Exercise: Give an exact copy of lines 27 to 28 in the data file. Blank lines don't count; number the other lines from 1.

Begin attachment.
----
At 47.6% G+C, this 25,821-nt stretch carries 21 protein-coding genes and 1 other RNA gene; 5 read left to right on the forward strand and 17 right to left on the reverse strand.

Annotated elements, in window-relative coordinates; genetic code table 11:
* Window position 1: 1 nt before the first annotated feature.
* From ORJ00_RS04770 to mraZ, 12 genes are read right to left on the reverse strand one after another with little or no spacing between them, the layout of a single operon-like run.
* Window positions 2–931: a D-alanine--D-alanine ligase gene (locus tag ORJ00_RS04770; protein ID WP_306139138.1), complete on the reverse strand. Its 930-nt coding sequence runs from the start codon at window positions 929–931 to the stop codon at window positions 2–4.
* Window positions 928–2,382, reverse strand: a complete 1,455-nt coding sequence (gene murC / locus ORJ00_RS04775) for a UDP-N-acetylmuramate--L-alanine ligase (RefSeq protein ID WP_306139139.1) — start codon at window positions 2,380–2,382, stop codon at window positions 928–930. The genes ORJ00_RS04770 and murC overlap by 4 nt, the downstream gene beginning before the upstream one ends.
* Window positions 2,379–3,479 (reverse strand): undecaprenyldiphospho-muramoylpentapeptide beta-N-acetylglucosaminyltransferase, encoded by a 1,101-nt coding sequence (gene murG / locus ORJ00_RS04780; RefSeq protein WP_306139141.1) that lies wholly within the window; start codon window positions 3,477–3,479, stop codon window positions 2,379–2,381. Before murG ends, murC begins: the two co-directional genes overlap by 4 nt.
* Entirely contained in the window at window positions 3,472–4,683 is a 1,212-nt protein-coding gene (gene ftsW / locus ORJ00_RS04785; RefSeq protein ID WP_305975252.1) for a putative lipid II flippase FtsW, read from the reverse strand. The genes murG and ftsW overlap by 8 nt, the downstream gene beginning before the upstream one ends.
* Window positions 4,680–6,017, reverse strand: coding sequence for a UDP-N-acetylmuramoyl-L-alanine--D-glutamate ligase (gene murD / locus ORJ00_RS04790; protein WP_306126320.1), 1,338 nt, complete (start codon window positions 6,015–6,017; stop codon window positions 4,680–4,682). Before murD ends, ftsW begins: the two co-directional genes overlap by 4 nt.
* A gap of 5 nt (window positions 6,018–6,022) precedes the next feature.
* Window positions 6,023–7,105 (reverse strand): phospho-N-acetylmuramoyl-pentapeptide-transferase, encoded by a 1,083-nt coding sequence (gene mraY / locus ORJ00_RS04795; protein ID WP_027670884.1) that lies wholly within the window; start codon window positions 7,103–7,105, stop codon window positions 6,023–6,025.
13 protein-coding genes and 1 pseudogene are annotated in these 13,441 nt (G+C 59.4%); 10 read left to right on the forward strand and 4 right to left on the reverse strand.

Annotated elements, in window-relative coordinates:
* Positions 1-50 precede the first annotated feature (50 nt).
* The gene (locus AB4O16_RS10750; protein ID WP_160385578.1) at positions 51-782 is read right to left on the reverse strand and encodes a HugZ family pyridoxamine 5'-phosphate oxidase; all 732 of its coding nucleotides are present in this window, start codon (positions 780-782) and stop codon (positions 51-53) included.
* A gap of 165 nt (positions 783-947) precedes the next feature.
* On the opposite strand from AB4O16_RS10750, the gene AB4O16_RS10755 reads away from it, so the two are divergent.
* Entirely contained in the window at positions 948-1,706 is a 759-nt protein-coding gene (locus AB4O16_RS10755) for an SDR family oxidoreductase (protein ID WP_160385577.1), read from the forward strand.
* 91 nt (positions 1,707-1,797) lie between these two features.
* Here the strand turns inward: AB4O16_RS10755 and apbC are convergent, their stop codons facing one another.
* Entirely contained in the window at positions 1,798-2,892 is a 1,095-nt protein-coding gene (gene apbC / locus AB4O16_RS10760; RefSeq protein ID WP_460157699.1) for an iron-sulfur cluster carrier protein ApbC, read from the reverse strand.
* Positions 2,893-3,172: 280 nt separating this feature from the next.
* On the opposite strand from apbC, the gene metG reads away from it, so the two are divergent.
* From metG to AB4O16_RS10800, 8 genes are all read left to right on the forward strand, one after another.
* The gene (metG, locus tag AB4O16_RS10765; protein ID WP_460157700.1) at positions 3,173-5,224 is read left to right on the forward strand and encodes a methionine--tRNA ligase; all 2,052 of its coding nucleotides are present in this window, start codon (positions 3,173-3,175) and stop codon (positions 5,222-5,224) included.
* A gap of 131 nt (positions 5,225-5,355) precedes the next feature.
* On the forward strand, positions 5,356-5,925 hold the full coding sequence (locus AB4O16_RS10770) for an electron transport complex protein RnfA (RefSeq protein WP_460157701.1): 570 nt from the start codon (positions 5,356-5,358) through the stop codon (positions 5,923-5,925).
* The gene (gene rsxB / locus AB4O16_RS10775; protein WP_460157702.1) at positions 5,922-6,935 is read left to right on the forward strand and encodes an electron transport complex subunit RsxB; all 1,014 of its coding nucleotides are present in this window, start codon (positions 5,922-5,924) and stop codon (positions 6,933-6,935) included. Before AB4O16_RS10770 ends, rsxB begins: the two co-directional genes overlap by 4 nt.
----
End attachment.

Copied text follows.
* On the forward strand, positions 5,356-5,925 hold the full coding sequence (locus AB4O16_RS10770) for an electron transport complex protein RnfA (RefSeq protein WP_460157701.1): 570 nt from the start codon (positions 5,356-5,358) through the stop codon (positions 5,923-5,925).
* The gene (gene rsxB / locus AB4O16_RS10775; protein WP_460157702.1) at positions 5,922-6,935 is read left to right on the forward strand and encodes an electron transport complex subunit RsxB; all 1,014 of its coding nucleotides are present in this window, start codon (positions 5,922-5,924) and stop codon (positions 6,933-6,935) included. Before AB4O16_RS10770 ends, rsxB begins: the two co-directional genes overlap by 4 nt.